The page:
Monthly Archives: December 2009

Kansas working with other states against poaching

Kansas is one of 32 states working together to corral and punish game law violators.

Kevin Jones, Kansas Department of  Wildlife and Parks law enforcement chief, said the Interstate Wildlife Violator  Compact got started about 20 years ago. Kansas has been on-board about five years.

Currently five other states have passed legislation for their game departments to join the compact. Three other states are in the process of getting such legislation approved.

Basically states within the compact honor punishements imposed on violators by other states. If a person loses hunting priviledges in Kansas it can be the same in the other 31 states.

“It’s proven to be a deterrant,” Jones said. “People know what they do in one state can have serious reprocussions on them being able to hunt about anywhere in the United States, including their home state. People hold their hunting pretty near and dear to their hearts.”

Jones said the states have an on-going data base that all access. If a person has been banned from hunting in another member state the Kansas licensing system will refuse to issue them any kind of licenses or permits.

The compact also gives game wardens and minor violators more flexibility in the field.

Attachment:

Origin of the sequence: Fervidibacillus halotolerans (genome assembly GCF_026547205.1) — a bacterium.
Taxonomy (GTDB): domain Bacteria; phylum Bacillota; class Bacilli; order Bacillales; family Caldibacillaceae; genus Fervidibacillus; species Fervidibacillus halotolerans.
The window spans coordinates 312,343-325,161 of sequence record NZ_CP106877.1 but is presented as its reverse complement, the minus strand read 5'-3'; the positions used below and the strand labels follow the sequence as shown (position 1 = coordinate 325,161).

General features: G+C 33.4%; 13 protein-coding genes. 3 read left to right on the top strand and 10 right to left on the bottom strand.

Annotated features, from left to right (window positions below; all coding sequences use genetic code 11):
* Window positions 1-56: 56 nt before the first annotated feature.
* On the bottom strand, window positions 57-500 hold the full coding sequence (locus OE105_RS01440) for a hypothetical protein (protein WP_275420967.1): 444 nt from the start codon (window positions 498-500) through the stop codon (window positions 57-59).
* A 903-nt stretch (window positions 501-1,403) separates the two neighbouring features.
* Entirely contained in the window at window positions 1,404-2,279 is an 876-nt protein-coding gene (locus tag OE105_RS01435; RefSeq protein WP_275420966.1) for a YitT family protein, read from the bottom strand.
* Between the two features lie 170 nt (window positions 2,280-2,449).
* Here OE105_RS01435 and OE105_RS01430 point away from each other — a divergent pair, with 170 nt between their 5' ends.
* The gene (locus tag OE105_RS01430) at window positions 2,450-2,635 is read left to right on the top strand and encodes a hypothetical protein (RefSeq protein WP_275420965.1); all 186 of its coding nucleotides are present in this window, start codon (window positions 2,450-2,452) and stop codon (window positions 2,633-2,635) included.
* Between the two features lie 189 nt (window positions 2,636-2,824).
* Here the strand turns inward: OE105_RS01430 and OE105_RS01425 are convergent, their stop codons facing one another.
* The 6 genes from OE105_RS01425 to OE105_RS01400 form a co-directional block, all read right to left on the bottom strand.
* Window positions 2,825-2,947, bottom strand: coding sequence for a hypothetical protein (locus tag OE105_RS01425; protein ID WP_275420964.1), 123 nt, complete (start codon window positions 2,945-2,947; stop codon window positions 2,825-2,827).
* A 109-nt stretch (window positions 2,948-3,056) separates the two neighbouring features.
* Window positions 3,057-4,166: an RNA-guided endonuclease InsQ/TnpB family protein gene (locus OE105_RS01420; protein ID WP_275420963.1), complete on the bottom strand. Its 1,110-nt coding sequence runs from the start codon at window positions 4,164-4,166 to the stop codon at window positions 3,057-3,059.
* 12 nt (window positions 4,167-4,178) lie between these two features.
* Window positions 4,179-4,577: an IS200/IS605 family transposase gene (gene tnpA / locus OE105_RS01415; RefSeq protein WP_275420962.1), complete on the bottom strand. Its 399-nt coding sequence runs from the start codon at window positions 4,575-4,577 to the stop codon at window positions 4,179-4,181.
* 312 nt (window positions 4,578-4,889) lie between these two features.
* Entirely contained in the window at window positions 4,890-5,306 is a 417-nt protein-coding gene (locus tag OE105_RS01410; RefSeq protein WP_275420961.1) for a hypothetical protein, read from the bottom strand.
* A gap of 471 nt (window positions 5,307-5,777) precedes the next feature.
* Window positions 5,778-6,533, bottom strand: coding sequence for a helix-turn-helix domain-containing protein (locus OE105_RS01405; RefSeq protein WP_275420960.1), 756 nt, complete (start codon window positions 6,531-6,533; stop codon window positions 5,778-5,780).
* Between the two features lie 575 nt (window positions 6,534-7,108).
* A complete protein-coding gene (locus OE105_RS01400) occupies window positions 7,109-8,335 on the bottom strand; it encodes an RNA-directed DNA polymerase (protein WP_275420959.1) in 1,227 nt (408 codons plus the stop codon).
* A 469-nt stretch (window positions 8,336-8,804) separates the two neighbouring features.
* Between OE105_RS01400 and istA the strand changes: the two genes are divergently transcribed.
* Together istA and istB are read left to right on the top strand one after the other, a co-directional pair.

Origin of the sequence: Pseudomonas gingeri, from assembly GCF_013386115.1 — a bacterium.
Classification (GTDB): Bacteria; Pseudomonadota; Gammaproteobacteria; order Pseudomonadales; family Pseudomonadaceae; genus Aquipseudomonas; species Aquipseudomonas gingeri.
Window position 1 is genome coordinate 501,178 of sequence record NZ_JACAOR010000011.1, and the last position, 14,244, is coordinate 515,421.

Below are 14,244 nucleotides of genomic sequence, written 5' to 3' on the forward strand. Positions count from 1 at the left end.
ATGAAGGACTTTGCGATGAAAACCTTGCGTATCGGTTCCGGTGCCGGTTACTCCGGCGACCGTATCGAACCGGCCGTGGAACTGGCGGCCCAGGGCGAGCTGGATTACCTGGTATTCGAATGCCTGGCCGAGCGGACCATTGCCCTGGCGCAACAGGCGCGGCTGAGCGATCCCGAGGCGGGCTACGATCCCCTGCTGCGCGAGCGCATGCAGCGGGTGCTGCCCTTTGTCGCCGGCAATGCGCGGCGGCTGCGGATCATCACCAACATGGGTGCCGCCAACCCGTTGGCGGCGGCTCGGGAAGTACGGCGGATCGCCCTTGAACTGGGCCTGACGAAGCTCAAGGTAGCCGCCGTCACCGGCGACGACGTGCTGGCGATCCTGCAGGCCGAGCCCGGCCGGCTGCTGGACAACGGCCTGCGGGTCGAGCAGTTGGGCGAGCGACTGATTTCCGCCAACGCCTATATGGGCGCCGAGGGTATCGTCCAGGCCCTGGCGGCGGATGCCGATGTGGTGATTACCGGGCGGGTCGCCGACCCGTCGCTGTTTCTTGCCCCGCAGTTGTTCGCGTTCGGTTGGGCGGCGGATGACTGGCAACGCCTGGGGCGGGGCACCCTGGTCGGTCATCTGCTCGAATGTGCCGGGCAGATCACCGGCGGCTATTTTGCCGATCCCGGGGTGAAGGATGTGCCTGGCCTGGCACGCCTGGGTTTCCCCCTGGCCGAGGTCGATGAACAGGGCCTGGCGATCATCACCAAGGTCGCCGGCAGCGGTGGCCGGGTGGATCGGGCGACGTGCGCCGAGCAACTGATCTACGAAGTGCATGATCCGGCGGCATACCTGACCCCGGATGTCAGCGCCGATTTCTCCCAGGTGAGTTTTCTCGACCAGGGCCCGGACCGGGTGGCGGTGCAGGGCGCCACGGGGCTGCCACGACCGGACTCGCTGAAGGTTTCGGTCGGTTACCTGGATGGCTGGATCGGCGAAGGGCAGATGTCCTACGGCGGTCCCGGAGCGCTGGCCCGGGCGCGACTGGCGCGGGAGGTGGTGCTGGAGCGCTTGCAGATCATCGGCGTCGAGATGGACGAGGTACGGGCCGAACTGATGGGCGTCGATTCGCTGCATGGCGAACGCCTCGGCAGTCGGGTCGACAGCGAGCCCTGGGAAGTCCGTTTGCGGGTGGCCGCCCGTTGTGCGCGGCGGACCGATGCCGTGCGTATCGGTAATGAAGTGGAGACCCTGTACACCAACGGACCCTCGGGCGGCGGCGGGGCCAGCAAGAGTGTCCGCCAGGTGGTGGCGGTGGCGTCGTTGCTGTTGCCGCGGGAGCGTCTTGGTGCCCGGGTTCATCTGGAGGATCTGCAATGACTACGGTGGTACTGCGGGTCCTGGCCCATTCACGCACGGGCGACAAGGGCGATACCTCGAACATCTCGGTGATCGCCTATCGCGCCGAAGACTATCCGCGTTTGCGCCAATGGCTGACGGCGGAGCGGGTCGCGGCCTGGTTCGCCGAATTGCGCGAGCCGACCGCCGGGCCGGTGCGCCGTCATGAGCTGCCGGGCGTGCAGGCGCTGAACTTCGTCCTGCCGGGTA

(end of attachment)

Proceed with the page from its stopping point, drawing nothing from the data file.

In the past game wardens writing tickets to out-of-state hunters usually had to take them to a law enforcement office and get them to post bond to make sure they didn’t skip-out on the violation.

Jones said officers can now simply issue the citation if the person is from a compact state. If the violator ignores the charges law enforcement officials in their home state can get involved.

“It minimizes the impact on people for violations and it keeps our officers in the field more,” Jones said. “It just makes the system work better.”

Kansas whooping cranes linger longer

This morning four whooping cranes stood on a frozen lake in central Kansas while most of their kind bask in the relative warmth of South Texas.

Pete Meggers, of the Quivira National Wildlife Refuge, saw the birds on the Little Salt Marsh shortly after daylight. He said it’s unusual for the endangered species to be in Kansas past mid-November.

“They’ve had quite a few chances to migrate on south but they keep staying,” Meggers said. “They’re feeding in corn fields to the south but their water supply is diminishing because of the ice. They’re pretty hardy birds.”

Meggers said biologists think the four at Quivira are the furtherest north of the flyway’s 280 whooping cranes. About 208 are at the Aransas National Wildlife Refuge in Texas.

Six were seen flying southward over the Cheyenne Bottoms Wildife Area on Saturday.

It’s been a special year for those who enjoy seeing the white birds that stand more than four feet tall.

Meggers documented 112 whooping cranes on or near Quivira this fall. The previous record was 62 birds. Last year was considered a good year when 52 birds were spotted in central Kansas.